- Shakespeare, William
- 1564 - 1582: William Shakespeare's Stratford Beginnings
- 1582 - 1592: William Shakespeare's Marriage, Parenthood and Early Occupation
- 1592 - 1594: William Shakespeare's Life In London, part 1
- 1594 - 1611: William Shakespeare's Life In London, part 2
- 1594 - 1611: William Shakespeare's Life In London, part 3
- 1611 - 1616: William Shakespeare - Back to Stratford
- Religious/ philosophical context
- Theatrical context
Act 5 Scene 1
Synopsis of Act 5 Scene 1
As Iago and Roderigo separately lie in wait for Cassio, Roderigo admits he’d rather not kill Cassio. Iago acknowledges that he can only prosper if both Cassio and Roderigo die. When Cassio arrives, Roderigo ineffectually stabs at him, and is seriously stabbed in return, leaving Iago to try wounding Cassio from behind, hitting him in the leg. Othello hears the commotion and, spurred on by his belief that Iago has killed Cassio, resolves to kill Desdemona.
Lodovico and Gratiano hear the wounded men’s cries, but can’t see – Iago comes with a lantern, and, as if to help Cassio, kills Roderigo in supposed retribution. Lights are called for and a chair for the wounded Cassio. Bianca arrives and is very upset at seeing the wounded Cassio, which Iago makes out is in fact evidence of her complicity in the crime. He feigns distress at the death of Roderigo and Cassio’s injury. Emilia arrives and she and Iago both accuse Bianca of being a prostitute (and, by implication, of having no morals). They set out to inform Othello. Iago knows that his plans are soon to succeed or fail.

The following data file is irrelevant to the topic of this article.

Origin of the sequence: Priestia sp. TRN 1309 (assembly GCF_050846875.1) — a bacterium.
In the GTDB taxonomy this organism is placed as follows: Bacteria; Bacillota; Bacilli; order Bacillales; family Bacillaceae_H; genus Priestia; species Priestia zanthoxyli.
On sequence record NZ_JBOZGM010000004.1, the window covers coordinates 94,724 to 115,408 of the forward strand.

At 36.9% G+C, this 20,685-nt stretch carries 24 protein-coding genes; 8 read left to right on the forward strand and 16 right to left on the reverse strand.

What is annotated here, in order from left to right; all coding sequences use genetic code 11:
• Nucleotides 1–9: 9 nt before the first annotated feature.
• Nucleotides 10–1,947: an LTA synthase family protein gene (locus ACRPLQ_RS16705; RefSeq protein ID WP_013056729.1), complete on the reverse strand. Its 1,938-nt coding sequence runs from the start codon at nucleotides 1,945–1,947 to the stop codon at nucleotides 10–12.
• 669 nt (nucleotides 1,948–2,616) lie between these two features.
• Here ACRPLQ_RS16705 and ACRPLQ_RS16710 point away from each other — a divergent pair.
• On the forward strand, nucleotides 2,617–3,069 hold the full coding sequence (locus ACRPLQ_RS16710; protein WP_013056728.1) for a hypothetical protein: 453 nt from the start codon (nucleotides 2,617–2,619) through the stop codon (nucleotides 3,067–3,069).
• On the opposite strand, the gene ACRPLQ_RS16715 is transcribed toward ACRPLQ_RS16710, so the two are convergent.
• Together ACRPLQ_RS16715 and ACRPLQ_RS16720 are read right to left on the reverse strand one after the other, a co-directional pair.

Commentary on Act 5 Scene 1
Wear thy good rapier bare, and put it home. - Iago has to tell Roderigo every little detail, even to unsheathe his sword for killing Cassio because Roderigo is too scared and cowardly to do it alone. However it suits Iago to have others bear the blame for his evil plans.
Quick, quick – Iago’s plot only works if there is no time to think properly or discussion to take place.
I have no great devotion to the deed, - Roderigo is completely lacking in courage or principle. He is scared to kill Cassio and recognises it is morally wrong, but has not the intelligence to see through Iago’s arguments nor the backbone to follow his own conscience.
young quat – Iago disparagingly refers to Roderigo as a boil that’s inflamed from being rubbed.
He hath a daily beauty in his life / That makes me ugly; - Iago voices his envy, recognising the moral superiority in Cassio’s life compared to his, and suffering from the comparison.